Are British research universities losing their way or are they finding a new way?
Nigel Thrift, a well-known academic and a former Vice-Chancellor, explores recent changes in the British research university that threaten to erode the quality of these higher education institutions. He considers what a research university has now become by examining the quandaries that have arisen from a succession of misplaced strategies and false expectations.
Challenging both higher education policy and leadership, he argues that the focus on student number growth and a series of research policy missteps has upset research universities’ priorities just at a point in the history of planetary breakdown when their research is most needed.
Professor Nigel Thrift is currently the Chair of the Committee on Radioactive Waste Management. Previously he was the Executive Director of Schwarzman Scholars. Before that he was the Vice-Chancellor of the University of Warwick and the Pro-Vice-Chancellor for Research at the University of Oxford. He is a Visiting Professor in the School of Geography and the Environment at the University of Oxford, a Distinguished Visiting Professor at Tsinghua University and an Emeritus Professor at the University of Bristol. His research spans international finance; cities and political life; non-representational theory; affective politics; and the history of time.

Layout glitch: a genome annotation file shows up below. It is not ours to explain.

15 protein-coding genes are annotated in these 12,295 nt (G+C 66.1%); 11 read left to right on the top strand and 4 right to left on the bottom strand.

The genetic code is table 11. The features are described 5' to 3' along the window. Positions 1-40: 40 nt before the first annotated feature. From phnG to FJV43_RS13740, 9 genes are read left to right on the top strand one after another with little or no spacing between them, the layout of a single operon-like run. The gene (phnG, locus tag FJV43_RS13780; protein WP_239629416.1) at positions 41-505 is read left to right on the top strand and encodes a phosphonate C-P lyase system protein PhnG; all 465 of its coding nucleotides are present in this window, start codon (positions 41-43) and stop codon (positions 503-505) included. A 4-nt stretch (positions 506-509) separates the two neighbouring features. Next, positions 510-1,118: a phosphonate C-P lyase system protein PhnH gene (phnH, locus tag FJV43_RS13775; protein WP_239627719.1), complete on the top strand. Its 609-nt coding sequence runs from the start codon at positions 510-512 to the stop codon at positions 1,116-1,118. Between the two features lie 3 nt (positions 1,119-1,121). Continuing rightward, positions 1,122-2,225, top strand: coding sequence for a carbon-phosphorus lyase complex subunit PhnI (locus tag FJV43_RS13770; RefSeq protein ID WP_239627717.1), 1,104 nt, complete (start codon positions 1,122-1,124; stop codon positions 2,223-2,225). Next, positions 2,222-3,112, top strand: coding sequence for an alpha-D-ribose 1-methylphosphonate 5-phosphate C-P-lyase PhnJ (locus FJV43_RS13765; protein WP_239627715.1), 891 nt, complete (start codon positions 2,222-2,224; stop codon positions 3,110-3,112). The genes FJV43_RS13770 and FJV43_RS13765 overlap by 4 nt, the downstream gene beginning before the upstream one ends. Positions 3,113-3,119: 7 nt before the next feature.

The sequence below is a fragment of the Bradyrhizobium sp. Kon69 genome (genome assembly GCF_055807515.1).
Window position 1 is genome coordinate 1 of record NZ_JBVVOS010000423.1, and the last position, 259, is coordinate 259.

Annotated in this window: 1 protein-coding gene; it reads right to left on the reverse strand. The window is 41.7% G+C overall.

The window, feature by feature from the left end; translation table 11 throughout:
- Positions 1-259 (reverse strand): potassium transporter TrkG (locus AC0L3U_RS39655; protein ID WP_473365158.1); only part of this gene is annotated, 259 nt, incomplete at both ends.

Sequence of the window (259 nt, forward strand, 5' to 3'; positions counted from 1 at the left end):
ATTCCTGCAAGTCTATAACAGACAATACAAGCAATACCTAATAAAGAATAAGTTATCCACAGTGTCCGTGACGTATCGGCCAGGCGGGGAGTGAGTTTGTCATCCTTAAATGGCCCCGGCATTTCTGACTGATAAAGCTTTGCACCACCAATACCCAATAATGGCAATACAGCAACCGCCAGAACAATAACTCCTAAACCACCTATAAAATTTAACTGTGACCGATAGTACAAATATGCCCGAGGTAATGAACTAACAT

Chapter 1: Is That a ‘University’? I’m Not Sure
Part One: The Research University
Chapter 2: So What is a ‘University’? Part 1: Architecture and Academics
Chapter 3: So What is a ‘University’? Part 2: Students, Parents and Other Constituencies
Part Two: The Contemporary British University System
Chapter 4: A New Robbins? Recent Changes in the British University System
Chapter 5: The Hardy Perennials
Chapter 6: The Australianization of British Higher Education
Chapter 7: On Vice-Chancelloring – A Footnote
Part Three: The Research University of the Future
Chapter 8: So What is a Research University?
Chapter 9: Redesigning the Research University